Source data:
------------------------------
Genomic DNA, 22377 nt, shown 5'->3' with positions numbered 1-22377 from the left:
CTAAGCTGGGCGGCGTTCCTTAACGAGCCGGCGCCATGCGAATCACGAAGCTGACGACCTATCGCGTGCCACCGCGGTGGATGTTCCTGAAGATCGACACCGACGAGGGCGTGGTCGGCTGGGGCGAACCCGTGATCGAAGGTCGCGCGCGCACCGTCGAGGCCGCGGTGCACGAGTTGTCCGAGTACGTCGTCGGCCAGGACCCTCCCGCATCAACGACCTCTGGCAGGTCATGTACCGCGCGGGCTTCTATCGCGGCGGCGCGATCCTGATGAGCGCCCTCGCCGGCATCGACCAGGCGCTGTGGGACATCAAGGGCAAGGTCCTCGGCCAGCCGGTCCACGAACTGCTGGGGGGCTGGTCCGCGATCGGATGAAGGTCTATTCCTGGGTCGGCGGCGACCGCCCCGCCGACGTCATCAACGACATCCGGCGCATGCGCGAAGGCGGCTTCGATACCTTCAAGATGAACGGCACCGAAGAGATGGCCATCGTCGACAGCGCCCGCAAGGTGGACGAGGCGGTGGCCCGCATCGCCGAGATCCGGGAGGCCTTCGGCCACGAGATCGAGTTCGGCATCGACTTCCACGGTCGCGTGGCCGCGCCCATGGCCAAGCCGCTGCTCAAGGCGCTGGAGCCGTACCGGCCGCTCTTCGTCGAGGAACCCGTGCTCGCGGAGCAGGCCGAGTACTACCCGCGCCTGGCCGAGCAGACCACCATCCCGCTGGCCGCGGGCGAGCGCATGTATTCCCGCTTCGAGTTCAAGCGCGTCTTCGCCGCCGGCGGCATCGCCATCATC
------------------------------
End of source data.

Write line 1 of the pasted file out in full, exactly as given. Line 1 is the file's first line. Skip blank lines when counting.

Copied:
Genomic DNA, 22377 nt, shown 5'->3' with positions numbered 1-22377 from the left: